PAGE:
Bing's search results cite Oxford Dictionaries as its source for the definition, while Google does not cite any source. But searching Oxford's dictionary shows two definitions that are nearly identical except for the exclusion of the phrase "right-wing."

Oxford English Dictionary definition:
An authoritarian and nationalistic right-wing system of government and social organization.
Oxford Living Dictionary definition:
An authoritarian and nationalistic system of government and social organization.
Oxford English Dictionary matches both Google and Bing's definition, so it's reasonable to say that Google's source is also the Oxford English Dictionary. Another thing to note is that the OED definition that includes "right-wing" can be found in its print dictionaries from the 1990's. So Google, hasn't changed its definition. But why does the Oxford Living Dictionary exclude "right-wing" from its definition?

The reason is that Oxford is providing two definitions for two nationalities. Oxford English Dictionary is for British English, while Oxford Living Dictionary is for American English. This is not uncommon for British dictionary companies. Cambridge's online dictionary provides the option to switch between the English and British definition. Like Oxford, Cambridge has nearly identical definitions of Fascism, but the American definition includes the phrase "state control of social and economic life."

Cambridge British definition:
a political system based on a very powerful leader, state control, and being extremely proud of country and race, and in which political opposition is not allowed
Cambridge America definition:
a political system based on a very powerful leader, state control of social and economic life, and extreme pride in country and race, with no expression of political disagreement allowed
MacMillian provides only one definition for Fascism, but includes the phrase "right-wing" in reference to its political system.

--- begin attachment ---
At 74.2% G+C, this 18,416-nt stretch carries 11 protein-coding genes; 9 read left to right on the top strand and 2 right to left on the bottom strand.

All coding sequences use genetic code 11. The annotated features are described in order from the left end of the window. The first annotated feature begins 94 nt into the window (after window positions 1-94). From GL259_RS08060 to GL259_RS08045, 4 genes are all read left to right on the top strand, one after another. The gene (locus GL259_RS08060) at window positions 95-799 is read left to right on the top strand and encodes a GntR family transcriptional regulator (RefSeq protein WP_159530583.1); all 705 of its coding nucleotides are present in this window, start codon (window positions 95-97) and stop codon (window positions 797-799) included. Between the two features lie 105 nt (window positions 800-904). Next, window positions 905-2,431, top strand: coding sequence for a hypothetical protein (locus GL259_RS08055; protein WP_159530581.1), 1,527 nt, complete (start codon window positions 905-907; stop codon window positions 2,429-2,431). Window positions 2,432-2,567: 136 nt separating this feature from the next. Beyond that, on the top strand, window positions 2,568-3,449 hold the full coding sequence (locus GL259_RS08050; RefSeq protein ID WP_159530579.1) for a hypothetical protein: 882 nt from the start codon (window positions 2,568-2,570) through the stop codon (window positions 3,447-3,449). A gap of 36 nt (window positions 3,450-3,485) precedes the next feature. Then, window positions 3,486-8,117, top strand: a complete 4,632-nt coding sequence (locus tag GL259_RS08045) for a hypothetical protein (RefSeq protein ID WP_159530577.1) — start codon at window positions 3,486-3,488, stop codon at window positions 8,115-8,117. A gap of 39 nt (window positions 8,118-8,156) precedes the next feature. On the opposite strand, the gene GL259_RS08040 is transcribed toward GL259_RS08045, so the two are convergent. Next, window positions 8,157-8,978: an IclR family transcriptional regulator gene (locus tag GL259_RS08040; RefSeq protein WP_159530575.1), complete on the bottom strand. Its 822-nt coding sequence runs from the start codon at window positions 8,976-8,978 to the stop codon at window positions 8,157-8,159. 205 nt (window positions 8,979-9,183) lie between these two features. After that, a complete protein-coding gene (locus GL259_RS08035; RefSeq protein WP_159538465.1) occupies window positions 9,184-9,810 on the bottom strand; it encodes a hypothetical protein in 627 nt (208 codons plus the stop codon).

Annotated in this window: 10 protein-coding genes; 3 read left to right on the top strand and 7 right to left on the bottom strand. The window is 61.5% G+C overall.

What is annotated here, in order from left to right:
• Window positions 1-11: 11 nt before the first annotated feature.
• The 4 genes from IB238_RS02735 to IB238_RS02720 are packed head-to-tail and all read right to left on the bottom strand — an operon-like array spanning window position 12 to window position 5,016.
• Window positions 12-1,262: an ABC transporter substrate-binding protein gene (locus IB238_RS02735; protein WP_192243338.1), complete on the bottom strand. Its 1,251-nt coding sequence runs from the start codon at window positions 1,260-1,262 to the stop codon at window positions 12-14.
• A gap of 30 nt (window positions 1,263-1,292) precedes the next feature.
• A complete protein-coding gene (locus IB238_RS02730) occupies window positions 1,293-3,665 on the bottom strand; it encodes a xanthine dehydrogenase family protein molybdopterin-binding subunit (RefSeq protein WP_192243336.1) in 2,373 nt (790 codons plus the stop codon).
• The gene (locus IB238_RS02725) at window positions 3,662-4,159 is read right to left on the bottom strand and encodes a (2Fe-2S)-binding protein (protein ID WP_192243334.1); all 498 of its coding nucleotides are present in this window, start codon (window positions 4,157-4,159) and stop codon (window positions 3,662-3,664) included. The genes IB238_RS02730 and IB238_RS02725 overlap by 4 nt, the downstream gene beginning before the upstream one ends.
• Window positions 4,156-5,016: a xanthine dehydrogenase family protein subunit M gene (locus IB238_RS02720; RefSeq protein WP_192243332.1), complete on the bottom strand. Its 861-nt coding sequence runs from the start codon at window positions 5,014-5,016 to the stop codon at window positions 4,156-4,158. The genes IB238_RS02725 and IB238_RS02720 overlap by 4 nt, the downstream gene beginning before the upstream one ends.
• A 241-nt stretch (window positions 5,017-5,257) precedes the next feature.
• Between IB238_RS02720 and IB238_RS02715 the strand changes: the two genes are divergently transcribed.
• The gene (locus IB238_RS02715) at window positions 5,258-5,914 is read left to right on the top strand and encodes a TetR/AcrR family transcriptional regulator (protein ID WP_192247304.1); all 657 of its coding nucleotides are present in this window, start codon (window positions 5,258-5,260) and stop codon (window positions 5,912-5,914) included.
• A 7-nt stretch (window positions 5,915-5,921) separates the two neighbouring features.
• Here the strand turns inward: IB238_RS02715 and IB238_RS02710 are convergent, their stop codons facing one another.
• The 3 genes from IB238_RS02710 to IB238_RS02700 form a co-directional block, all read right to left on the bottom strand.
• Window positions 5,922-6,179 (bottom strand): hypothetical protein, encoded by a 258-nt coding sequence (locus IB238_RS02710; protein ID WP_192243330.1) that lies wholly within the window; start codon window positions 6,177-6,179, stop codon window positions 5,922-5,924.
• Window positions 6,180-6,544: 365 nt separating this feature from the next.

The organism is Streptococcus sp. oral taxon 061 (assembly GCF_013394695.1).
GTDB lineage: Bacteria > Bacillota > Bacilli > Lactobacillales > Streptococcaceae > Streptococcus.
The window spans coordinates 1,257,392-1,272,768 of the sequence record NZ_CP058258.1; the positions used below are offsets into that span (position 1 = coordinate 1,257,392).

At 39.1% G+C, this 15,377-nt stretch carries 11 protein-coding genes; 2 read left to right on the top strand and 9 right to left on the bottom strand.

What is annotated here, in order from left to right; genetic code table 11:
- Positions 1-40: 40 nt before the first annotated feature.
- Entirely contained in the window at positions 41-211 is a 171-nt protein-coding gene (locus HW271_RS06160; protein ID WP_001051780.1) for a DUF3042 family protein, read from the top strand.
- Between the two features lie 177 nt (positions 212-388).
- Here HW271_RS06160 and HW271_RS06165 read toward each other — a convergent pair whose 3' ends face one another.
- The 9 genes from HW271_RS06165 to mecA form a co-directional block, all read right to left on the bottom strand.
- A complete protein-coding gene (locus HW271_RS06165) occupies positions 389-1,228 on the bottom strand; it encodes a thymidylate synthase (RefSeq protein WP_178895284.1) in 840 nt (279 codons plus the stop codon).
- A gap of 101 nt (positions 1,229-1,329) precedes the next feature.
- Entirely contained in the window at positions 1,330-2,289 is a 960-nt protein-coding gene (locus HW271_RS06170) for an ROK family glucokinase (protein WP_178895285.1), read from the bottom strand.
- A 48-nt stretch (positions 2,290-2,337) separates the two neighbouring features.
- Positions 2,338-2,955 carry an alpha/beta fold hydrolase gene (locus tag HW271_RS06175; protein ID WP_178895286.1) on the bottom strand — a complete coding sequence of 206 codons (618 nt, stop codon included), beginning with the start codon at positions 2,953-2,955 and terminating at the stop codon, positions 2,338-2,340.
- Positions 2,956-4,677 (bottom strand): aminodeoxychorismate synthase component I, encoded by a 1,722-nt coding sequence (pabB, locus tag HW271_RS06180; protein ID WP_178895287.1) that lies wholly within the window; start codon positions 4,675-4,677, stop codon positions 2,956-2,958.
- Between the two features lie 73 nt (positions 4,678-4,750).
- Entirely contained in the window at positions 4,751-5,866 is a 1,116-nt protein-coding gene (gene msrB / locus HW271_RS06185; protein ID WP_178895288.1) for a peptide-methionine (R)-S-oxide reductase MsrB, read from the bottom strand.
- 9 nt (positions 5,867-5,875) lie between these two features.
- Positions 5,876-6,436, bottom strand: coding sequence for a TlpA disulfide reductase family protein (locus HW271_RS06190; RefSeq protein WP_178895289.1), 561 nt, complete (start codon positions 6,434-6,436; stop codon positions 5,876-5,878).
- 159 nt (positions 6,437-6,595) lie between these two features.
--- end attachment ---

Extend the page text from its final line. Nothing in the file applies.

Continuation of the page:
MacMillian definition:
a very right-wing political system in which the government is very powerful and controls the society and the economy completely, not allowing any opposition. Fascism was practised in Italy and Germany in the 1930s and 40s.
Compare that to two American definitions provided by American Heritage and Dictionary.com which exclude "right-wing."

American Heritage definition:
A system of government marked by centralization of authority under a dictator, a capitalist economy subject to stringent governmental controls, violent suppression of the opposition, and typically a policy of belligerent nationalism and racism.
Dictionary.com definition:
a governmental system led by a dictator having complete power, forcibly suppressing opposition and criticism, regimenting all industry, commerce, etc., and emphasizing an aggressive nationalism and often racism. 
The reason some dictionaries drop "right-wing" while others include it is because of the differing political history between Europe and America. The founding of the United States was based on the violent rejection of a monarchist system in favor of a liberal, democratic, republican system. Meanwhile, monarchism in Europe continued to exist well into the 1900's.